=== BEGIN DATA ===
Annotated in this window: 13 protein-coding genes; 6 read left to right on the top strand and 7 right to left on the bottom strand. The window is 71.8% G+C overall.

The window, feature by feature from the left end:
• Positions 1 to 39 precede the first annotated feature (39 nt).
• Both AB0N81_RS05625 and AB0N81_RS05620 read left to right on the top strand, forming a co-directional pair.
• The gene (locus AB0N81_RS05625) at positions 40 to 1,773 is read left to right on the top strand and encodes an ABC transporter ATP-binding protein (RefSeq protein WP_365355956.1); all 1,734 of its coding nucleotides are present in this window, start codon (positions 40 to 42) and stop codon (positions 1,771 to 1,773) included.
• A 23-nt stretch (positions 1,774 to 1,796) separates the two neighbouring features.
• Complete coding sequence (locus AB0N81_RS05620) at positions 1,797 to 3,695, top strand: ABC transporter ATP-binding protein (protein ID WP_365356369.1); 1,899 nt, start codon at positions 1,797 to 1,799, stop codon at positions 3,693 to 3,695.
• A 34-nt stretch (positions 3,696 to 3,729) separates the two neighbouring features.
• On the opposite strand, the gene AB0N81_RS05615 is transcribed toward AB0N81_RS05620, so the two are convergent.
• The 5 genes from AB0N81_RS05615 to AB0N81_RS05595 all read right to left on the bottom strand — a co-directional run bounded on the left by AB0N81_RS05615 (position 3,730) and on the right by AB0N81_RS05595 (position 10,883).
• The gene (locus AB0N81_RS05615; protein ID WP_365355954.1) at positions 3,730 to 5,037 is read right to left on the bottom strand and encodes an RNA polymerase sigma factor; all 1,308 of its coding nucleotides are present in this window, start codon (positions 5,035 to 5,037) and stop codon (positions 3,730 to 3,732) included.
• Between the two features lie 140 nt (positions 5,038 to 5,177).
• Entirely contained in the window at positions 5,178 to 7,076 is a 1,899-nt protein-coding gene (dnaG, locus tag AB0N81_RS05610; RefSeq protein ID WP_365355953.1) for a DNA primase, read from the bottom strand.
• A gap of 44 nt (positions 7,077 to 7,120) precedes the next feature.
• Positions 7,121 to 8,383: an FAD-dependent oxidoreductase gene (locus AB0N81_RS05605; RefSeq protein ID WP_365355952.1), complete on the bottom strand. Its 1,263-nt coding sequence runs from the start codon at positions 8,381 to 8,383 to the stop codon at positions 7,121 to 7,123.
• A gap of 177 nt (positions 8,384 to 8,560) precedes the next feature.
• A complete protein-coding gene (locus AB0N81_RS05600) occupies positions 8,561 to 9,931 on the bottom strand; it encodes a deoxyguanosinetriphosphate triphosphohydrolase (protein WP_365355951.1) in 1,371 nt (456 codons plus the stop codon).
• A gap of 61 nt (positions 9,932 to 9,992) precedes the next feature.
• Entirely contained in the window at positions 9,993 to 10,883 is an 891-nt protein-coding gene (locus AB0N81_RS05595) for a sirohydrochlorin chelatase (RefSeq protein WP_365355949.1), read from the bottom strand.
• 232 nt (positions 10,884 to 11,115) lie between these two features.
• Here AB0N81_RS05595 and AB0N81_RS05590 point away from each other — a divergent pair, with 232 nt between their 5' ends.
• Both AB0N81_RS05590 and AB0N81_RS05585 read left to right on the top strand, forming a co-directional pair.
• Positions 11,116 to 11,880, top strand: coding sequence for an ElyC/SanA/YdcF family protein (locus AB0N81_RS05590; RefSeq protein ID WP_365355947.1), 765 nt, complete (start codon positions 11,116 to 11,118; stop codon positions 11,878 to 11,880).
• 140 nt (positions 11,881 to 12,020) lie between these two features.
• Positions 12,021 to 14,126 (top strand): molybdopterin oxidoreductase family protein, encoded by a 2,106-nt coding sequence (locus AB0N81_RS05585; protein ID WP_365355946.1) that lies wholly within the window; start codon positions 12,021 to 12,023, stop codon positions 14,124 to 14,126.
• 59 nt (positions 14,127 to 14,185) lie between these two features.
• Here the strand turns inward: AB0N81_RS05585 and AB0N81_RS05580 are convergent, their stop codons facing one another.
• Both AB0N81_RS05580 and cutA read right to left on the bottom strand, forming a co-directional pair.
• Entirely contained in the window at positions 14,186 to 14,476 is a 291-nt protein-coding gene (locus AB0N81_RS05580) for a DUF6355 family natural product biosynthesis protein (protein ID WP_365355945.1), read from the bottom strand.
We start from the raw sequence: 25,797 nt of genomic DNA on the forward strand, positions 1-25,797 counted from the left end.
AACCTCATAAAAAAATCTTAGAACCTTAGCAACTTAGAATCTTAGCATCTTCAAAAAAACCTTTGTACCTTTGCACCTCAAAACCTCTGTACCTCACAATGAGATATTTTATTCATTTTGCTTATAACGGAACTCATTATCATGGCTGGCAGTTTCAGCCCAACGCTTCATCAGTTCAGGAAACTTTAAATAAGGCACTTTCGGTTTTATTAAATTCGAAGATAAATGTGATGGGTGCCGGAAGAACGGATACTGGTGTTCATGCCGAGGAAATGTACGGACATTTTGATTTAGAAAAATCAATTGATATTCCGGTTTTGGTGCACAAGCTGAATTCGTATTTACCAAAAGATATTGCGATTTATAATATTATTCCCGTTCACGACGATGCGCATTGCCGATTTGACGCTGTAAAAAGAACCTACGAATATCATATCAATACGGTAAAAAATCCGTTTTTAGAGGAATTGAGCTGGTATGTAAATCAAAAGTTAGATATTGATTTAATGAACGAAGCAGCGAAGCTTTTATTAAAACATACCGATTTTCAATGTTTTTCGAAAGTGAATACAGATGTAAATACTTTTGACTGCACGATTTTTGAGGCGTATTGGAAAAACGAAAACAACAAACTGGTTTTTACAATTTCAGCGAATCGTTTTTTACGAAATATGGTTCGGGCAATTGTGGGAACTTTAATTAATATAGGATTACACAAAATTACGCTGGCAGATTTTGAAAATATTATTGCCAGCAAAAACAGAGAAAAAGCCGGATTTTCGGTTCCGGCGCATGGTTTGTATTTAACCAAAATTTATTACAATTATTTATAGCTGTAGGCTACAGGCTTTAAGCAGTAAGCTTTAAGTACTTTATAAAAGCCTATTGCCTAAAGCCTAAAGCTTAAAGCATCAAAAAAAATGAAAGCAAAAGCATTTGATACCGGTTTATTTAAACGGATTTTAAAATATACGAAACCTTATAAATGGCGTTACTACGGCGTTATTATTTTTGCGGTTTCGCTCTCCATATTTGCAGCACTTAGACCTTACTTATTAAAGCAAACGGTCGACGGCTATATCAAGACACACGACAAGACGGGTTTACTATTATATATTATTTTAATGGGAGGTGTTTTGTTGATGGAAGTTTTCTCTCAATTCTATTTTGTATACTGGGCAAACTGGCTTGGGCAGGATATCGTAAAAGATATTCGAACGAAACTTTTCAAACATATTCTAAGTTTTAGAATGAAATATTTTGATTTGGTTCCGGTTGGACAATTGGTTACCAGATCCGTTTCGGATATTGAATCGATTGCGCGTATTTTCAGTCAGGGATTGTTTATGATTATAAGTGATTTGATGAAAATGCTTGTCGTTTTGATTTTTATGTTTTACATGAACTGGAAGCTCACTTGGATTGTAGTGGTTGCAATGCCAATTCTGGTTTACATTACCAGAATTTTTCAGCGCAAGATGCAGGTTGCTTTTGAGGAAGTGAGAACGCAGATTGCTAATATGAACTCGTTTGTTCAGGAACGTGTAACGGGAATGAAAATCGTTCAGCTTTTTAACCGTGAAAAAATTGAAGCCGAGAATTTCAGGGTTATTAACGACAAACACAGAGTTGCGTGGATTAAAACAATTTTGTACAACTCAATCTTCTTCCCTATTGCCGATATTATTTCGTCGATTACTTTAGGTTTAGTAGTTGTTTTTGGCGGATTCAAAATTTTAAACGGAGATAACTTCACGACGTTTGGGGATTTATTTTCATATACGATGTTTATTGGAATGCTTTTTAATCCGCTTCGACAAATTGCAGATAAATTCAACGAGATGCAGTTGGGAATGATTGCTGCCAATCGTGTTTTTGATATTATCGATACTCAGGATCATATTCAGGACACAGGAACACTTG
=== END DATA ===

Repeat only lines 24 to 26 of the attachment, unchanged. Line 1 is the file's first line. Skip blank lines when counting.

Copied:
• 140 nt (positions 11,881 to 12,020) lie between these two features.
• Positions 12,021 to 14,126 (top strand): molybdopterin oxidoreductase family protein, encoded by a 2,106-nt coding sequence (locus AB0N81_RS05585; protein ID WP_365355946.1) that lies wholly within the window; start codon positions 12,021 to 12,023, stop codon positions 14,124 to 14,126.
• 59 nt (positions 14,127 to 14,185) lie between these two features.